Feeds

Text scammers fined £450,000

'Justice has been done' says UK e-minister

  • alert
  • submit to reddit

Secure remote control for conventional and virtual desktops

ICSTIS, the premium rate watchdog, has dished out fines totalling £450,000 after getting tough on text spammers and scammers. Six overseas companies - Vertical Media Ltd, Fast Way Holdings Ltd, Litmus Ltd, Indiano Communications, Greenbay Ltd and Quartel Ltd - have each been slapped with fines of £75,000.

They were singled out for sending text spam, making unsolicited phone calls and using automated calling equipment to leave "missed calls" on mobile phones, tempting punters to phone back on premium-rate phone numbers costing up to £1.50 a minute. The regulator found that these companies deliberately tried to con people into calling premium-rate numbers to claim prizes that didn't exist or didn't match what was promised.

ICSTIS Director George Kidd said: "The case is of particular concern as the six companies all have the same UK agent operating on their behalf - a company called Smile Telecom, based in Bury - and all have the same mailing address. We have instructed redress to be paid to those affected but Smile Telecom has refused to compensate complainants unless requested to do so by its six clients."

Along with the £450,000 collective fine, ICSTIS has barred the six companies from operating in the UK. The Department of Trade and Industry (DTI), communications regulator Ofcom and the police have also been called in to investigate the links between those involved.

Communications minister Stephen Timms chipped in: "Consumers who get ripped off by these scams will be pleased to see that justice has been done. These get-rich-quick schemes damage the reputations of legitimate operators. We are determined to work with ICSTIS and other groups to weed out these fraudsters and make sure that such scams are confined to the past." ®

Related stories

UK Watchdog bites mobile spam scammers
Watchdog to target text spammers
Text spammer fined £40k

Secure remote control for conventional and virtual desktops

More from The Register

next story
Ex-US Navy fighter pilot MIT prof: Drones beat humans - I should know
'Missy' Cummings on UAVs, smartcars and dying from boredom
Facebook, Apple: LADIES! Why not FREEZE your EGGS? It's on the company!
No biological clockwatching when you work in Silicon Valley
The 'fun-nification' of computer education – good idea?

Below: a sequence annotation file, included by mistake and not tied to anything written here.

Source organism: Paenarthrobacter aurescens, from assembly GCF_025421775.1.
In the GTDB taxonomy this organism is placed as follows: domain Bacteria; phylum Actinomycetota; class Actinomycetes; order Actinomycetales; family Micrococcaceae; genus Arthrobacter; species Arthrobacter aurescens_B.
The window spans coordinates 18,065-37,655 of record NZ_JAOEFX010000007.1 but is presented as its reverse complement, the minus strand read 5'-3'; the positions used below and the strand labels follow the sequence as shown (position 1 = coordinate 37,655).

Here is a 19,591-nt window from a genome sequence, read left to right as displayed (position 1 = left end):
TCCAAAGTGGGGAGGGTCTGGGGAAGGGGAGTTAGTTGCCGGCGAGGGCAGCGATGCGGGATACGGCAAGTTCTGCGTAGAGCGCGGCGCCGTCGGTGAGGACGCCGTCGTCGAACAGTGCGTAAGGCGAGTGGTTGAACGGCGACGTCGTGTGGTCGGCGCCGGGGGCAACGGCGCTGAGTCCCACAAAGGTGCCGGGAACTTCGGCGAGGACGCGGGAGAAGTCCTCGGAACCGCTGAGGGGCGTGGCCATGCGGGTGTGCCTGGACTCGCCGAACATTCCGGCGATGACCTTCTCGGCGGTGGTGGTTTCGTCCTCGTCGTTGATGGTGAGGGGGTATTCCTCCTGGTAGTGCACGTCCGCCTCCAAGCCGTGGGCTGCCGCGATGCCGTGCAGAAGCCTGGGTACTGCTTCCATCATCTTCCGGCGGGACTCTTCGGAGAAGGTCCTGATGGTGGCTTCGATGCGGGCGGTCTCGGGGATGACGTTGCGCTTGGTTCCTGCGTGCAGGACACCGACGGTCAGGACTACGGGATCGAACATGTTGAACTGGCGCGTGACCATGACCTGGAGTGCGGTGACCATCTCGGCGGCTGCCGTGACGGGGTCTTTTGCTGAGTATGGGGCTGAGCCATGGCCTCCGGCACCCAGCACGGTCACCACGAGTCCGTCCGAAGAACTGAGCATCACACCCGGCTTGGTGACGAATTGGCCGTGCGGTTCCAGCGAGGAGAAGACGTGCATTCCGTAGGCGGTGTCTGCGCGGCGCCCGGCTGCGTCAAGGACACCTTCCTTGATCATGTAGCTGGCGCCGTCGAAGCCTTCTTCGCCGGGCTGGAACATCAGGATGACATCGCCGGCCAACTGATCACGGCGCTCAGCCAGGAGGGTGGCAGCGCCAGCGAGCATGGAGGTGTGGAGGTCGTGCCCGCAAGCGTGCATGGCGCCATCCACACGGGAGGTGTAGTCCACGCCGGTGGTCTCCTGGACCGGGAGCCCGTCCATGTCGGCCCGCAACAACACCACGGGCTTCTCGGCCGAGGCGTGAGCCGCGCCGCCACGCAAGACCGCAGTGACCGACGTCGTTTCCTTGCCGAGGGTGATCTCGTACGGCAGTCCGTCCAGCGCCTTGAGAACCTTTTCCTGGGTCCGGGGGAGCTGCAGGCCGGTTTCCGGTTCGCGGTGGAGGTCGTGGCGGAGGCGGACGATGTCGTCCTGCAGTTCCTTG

Compulsory code schools, luvvies love it, but what about Maths and Physics?
Doctor Who's Flatline: Cool monsters, yes, but utterly limp subplots
We know what the Doctor does, stop going on about it already
'Cowardly, venomous trolls' threatened with TWO-YEAR sentences for menacing posts
UK government: 'Taking a stand against a baying cyber-mob'
Happiness economics is bollocks. Oh, UK.gov just adopted it? Er ...
Opportunity doesn't knock; it costs us instead
Sysadmin with EBOLA? Gartner's issued advice to debug your biz
Start hoarding cleaning supplies, analyst firm says, and assume your team will scatter
Don't bother telling people if you lose their data, say Euro bods
You read that right – with the proviso that it's encrypted
prev story

Whitepapers

Forging a new future with identity relationship management
Learn about ForgeRock's next generation IRM platform and how it is designed to empower CEOS's and enterprises to engage with consumers.
Cloud and hybrid-cloud data protection for VMware
Learn how quick and easy it is to configure backups and perform restores for VMware environments.
Three 1TB solid state scorchers up for grabs
Big SSDs can be expensive but think big and think free because you could be the lucky winner of one of three 1TB Samsung SSD 840 EVO drives that we’re giving away worth over £300 apiece.
Reg Reader Research: SaaS based Email and Office Productivity Tools
Read this Reg reader report which provides advice and guidance for SMBs towards the use of SaaS based email and Office productivity tools.
Security for virtualized datacentres
Legacy security solutions are inefficient due to the architectural differences between physical and virtual environments.